I love gators!

i-bbe4495905aa5bb4045d1c941d62bb5e-Screen shot 2010-08-31 at 12.35.34 PM.pngThe oil spill in the gulf has me thinking about gators. Have you ever been to a restaurant in New Orleans and enjoyed the tasty alligator selections on the menu? If not, you are missing out. Although I have to admit, they really do taste like chicken. Anyway, you probably know that alligators are cold-blooded because they are ectotherms. But did you know that their hearts are linked to their ability to digest food? It's true! I was just listening to an interview of Dr. Jim Hicks at UC Irvine conducted by Dr. Martin Frank of The American Physiological Society. Many of us are aware that humans and other mammals have a 4-chambered heart. The right side of our hearts is responsible for pumping blood to the lungs to gather oxygen and get rid of carbon dioxide. This oxygen-rich blood then returns to the left side of the heart, which is responsible for sending this blood out the aorta and to the tissues of the body. Did you know that birds and crocodilians (like alligators) also have 4 chambered hearts? Moreover, crocodilians have 2 aorta, that's right, 2. This second aorta exits the right side of the heart (bypassing the lungs) to send the oxygen-depleted (carbon dioxide-rich) blood back out to the body. The goal of Dr. Hicks' research is to determine why crocodilians maintain this ancient morphology.

Since crocodilians are ectotherms they have low metabolisms and their demand for oxygen is lower than ours so this second aorta does not pose much of a problem in the way of supplying oxygen. Dr. Hicks discovered that the carbon dioxide-rich blood that bypasses the lungs travels mainly to the digestive system and is actually used to create hydrochloric acid to aid in digestion! In some animals, Dr. Hicks removed this 2nd aorta and found that they had slower growth rates, a measurement of reproductive ability in crocodilians.

Dr. Hicks also discussed other morphologies of the crododilian heart including their unique valve system that is really different from ours. To hear the full podcast, click here.


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Seems to me that shunting blood away from the lungs and toward the body would also speed warming of a gator laying in the sun. The lungs would be radiators and would lose heat from warm blood. Whereas the body, specifically the skin along the back, would be a large solar collector and source of warmth.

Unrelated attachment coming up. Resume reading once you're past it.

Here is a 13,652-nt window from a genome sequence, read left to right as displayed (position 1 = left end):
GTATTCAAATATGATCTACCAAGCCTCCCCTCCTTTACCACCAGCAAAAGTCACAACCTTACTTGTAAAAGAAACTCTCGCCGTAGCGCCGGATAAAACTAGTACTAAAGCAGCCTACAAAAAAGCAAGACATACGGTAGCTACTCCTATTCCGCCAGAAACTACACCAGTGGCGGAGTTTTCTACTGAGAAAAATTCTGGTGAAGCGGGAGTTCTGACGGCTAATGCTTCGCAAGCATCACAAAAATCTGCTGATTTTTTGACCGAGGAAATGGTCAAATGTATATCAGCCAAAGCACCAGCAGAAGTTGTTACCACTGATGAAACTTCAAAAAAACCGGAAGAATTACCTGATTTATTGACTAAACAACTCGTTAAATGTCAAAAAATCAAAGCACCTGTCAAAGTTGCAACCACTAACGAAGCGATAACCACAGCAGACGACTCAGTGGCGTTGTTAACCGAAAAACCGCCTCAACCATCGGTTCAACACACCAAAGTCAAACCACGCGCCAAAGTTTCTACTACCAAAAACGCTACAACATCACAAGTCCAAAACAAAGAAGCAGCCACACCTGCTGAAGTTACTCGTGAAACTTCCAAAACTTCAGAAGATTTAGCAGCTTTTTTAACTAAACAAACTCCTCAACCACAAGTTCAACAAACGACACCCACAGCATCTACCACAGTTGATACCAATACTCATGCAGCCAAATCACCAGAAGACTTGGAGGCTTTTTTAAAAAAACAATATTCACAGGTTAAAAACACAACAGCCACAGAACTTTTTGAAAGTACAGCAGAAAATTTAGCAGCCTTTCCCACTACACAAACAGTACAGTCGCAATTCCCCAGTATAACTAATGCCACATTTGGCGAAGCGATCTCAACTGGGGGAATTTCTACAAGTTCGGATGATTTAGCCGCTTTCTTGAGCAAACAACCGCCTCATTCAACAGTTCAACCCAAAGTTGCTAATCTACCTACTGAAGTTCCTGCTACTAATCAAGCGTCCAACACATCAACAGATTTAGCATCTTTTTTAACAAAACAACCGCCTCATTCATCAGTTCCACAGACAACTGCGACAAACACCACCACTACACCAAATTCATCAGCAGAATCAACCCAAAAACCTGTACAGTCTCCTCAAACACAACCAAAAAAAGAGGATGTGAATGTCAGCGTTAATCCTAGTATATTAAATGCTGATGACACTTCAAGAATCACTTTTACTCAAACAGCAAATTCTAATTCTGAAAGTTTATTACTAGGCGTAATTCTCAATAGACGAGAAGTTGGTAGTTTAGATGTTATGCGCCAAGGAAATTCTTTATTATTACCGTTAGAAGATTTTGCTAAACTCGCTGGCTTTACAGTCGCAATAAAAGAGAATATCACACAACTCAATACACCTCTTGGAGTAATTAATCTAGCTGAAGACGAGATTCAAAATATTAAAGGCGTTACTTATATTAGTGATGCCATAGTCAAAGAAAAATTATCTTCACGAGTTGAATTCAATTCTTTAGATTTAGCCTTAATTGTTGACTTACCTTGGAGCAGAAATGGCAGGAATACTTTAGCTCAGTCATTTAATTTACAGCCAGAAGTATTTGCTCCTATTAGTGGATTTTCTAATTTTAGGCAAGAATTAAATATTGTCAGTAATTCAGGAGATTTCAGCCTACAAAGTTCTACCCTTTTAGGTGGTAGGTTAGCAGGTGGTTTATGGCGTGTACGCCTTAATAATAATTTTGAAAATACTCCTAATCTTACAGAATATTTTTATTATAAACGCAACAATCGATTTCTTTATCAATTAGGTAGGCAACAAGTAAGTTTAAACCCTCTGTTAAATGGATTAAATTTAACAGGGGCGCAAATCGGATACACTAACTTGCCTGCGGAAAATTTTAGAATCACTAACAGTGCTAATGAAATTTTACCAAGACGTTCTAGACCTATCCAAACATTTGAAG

Being able to switch blood flow from lungs to body could be used to warm up the gator faster, and/or operate at lower temperatures. Both would extend the time during the day when the gator can productively hunt. A significant advantage.


I love the taste of gator too. Don't get to eat it much but the alligator claws are delicious. It seems to me that everything just taste better fried. I can eat 2 pounds of gator in one sitting.

crocodilians have 2 aorta


the carbon dioxide-rich blood that bypasses the lungs travels mainly to the digestive system and is actually used to create hydrochloric acid to aid in digestion!

If you're trying to follow this and missing a few steps, the HCl secreted by stomach cells comes from:
H2O + CO2 --> H2CO3 --> HCO3- + H+
The hydrogen ion is secreted and the bicarbonate is swapped across the cell membrane for Cl-, which is also secreted. So the idea is that delivering more carbon dioxide to the stomach increases HCl secretion and digestion rates.

growth rates, a measurement of reproductive ability


By Sven DiMilo (not verified) on 01 Sep 2010 #permalink

"growth rates, a measurement of reproductive ability"

It practically impossible to measure reproductive fitness in reptiles, so growth rates are used as a "proxy" indicator of fitness. The idea being, the faster you grow, the sooner you reach reproductive size and maturity, and over a life time, the animal has greater level of fitness, i.e. leaves more offspring (by definition, a feature that increases fitness will be favored by natural selection).